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The topics discussed here grow out of the bread-and-butter issues that confront my consulting and software clients on a daily basis. We'll talk about prosaic stuff like Membership Management, Meetings and Events Management and Fundraising, broader ideas like security and software project management, and the social, cultural, and organizational issues that impact IT decision-making.

Wednesday, October 11, 2006

More on Accessibility

Just a quick note - TechSoup has posted another resource relating to website accessibility. Four Web Accessibility Myths adds a layer of relfection to some of the more common recommendations and guidelines.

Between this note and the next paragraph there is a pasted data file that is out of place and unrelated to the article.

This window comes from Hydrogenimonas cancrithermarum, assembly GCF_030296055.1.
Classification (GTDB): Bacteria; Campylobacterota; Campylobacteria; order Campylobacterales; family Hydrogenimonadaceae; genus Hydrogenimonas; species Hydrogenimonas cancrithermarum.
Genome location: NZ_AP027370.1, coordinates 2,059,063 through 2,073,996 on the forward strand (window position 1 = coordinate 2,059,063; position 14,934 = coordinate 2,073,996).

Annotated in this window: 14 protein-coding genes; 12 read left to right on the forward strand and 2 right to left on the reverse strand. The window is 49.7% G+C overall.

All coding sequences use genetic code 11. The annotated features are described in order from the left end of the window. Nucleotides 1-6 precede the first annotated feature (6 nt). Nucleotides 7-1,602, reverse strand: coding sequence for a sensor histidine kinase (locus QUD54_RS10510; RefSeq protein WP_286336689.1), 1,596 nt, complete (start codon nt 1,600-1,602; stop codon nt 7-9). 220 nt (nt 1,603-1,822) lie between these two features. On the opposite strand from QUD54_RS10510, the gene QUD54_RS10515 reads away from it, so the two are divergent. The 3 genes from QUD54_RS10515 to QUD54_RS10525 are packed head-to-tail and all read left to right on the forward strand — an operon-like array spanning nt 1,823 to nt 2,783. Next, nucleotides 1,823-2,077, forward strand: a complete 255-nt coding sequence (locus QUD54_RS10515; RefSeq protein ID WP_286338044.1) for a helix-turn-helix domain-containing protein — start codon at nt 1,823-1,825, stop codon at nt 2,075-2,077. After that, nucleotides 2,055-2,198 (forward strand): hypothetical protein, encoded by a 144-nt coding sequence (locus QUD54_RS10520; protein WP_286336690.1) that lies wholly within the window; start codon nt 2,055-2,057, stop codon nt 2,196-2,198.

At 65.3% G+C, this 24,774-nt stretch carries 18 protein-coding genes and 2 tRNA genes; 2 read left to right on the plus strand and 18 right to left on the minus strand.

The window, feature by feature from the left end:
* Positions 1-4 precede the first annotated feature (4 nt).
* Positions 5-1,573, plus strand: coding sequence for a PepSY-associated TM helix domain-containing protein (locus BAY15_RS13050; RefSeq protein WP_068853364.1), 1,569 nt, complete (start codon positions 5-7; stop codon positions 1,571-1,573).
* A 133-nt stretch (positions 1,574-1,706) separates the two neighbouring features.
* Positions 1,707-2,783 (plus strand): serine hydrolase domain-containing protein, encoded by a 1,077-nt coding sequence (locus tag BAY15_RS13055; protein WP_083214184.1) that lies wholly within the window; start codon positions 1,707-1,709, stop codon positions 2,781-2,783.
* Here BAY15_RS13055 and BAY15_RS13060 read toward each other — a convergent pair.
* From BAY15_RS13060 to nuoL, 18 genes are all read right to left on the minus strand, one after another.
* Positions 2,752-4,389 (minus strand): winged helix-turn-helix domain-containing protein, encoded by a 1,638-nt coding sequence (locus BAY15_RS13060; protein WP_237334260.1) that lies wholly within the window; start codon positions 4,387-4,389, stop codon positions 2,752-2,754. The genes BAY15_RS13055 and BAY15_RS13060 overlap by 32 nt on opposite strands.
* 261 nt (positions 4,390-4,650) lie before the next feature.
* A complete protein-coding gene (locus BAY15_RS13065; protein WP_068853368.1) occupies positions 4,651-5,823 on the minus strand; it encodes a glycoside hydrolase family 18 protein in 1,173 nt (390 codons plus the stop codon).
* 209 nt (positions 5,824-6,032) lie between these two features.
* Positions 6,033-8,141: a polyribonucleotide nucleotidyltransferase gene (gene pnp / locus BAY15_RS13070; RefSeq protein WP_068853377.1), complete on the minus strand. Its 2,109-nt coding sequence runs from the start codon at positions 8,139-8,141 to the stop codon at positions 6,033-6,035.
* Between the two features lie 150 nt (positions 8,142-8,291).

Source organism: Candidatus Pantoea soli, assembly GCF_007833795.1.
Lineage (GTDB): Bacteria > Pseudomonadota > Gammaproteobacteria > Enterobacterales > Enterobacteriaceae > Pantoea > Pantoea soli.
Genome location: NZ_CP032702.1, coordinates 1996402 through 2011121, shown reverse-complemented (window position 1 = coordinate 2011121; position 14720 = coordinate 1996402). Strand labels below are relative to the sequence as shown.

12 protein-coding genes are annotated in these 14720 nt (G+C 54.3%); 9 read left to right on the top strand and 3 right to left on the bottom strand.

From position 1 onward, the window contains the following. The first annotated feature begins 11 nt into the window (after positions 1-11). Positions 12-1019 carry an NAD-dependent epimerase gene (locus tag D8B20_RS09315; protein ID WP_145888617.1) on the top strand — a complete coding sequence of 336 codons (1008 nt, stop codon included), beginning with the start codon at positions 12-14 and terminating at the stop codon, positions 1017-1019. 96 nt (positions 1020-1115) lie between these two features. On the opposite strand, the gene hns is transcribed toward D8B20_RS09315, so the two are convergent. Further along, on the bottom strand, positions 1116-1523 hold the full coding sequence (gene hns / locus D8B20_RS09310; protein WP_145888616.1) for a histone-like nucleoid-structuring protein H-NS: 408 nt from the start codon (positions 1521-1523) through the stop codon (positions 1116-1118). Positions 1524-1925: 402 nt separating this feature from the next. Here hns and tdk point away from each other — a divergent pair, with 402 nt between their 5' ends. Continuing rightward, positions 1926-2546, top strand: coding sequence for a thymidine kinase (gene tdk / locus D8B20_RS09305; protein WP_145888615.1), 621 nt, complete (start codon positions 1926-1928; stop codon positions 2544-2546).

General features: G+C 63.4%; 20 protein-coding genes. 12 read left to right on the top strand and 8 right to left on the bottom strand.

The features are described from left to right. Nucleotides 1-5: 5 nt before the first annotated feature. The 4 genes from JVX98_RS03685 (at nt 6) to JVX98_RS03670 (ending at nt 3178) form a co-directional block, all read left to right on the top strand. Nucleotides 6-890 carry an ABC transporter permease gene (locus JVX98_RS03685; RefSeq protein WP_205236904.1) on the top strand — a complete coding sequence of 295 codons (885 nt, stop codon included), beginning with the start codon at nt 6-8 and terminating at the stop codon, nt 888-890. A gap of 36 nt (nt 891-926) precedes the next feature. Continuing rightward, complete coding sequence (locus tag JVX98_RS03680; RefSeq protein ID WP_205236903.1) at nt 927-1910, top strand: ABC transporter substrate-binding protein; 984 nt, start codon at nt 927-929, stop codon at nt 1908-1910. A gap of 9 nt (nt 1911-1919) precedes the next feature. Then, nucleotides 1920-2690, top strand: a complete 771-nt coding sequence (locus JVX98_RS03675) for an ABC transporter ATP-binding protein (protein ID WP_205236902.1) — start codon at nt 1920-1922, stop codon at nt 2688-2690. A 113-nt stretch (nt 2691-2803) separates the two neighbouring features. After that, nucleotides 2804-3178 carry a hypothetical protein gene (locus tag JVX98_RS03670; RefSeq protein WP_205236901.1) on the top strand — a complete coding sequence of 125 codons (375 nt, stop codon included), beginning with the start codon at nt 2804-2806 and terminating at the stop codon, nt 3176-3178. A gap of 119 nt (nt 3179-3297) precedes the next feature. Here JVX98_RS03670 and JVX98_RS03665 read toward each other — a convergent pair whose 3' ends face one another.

For example, most checklists begin with the admonishment to provide alt text for every image. This document points out that if the site is full of decorative images that add little semantic content, alt text on each one can actually make the site less accessible to a user working with screen reader. Three other common recommendations - avoiding javascript, avoiding tables, amd providing titles for all links also go under the microscope.

In each case we arrive at the same conclusion - that the guideliness must be applied with common sense or they can actually impede site access. Counting tags or relying on software generated accessibility scores is not going to do the trick -- you need to test your design. Nate Koechley, Senior Engineer and Design Liaison at Yahoo, is quoted as saying: "There's no real substitute for testing and putting it in front of users."
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